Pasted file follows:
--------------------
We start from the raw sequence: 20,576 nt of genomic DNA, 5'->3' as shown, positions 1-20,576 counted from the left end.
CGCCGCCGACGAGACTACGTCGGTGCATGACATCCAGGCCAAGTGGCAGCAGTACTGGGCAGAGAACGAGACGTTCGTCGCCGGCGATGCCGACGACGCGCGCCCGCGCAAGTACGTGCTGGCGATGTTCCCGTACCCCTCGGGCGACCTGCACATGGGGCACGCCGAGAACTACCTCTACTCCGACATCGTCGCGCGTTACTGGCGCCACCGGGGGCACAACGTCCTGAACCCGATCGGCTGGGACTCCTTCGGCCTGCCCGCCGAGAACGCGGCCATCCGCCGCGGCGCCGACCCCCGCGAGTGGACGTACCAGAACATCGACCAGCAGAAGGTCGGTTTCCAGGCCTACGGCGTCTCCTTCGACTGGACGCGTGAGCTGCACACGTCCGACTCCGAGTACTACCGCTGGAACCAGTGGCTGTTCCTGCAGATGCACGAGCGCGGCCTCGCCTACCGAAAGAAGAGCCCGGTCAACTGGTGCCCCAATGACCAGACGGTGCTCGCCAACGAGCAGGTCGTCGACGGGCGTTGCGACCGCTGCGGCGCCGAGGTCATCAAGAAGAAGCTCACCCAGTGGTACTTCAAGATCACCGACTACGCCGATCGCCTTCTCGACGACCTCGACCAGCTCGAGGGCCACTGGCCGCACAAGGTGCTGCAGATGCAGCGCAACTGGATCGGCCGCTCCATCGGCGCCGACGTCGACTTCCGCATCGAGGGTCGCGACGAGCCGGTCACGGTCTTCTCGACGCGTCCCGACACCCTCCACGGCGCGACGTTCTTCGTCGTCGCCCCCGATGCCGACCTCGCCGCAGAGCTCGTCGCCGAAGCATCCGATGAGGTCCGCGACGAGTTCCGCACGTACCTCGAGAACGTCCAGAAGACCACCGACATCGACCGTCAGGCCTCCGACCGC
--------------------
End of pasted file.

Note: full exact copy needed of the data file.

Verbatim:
We start from the raw sequence: 20,576 nt of genomic DNA, 5'->3' as shown, positions 1-20,576 counted from the left end.
CGCCGCCGACGAGACTACGTCGGTGCATGACATCCAGGCCAAGTGGCAGCAGTACTGGGCAGAGAACGAGACGTTCGTCGCCGGCGATGCCGACGACGCGCGCCCGCGCAAGTACGTGCTGGCGATGTTCCCGTACCCCTCGGGCGACCTGCACATGGGGCACGCCGAGAACTACCTCTACTCCGACATCGTCGCGCGTTACTGGCGCCACCGGGGGCACAACGTCCTGAACCCGATCGGCTGGGACTCCTTCGGCCTGCCCGCCGAGAACGCGGCCATCCGCCGCGGCGCCGACCCCCGCGAGTGGACGTACCAGAACATCGACCAGCAGAAGGTCGGTTTCCAGGCCTACGGCGTCTCCTTCGACTGGACGCGTGAGCTGCACACGTCCGACTCCGAGTACTACCGCTGGAACCAGTGGCTGTTCCTGCAGATGCACGAGCGCGGCCTCGCCTACCGAAAGAAGAGCCCGGTCAACTGGTGCCCCAATGACCAGACGGTGCTCGCCAACGAGCAGGTCGTCGACGGGCGTTGCGACCGCTGCGGCGCCGAGGTCATCAAGAAGAAGCTCACCCAGTGGTACTTCAAGATCACCGACTACGCCGATCGCCTTCTCGACGACCTCGACCAGCTCGAGGGCCACTGGCCGCACAAGGTGCTGCAGATGCAGCGCAACTGGATCGGCCGCTCCATCGGCGCCGACGTCGACTTCCGCATCGAGGGTCGCGACGAGCCGGTCACGGTCTTCTCGACGCGTCCCGACACCCTCCACGGCGCGACGTTCTTCGTCGTCGCCCCCGATGCCGACCTCGCCGCAGAGCTCGTCGCCGAAGCATCCGATGAGGTCCGCGACGAGTTCCGCACGTACCTCGAGAACGTCCAGAAGACCACCGACATCGACCGTCAGGCCTCCGACCGC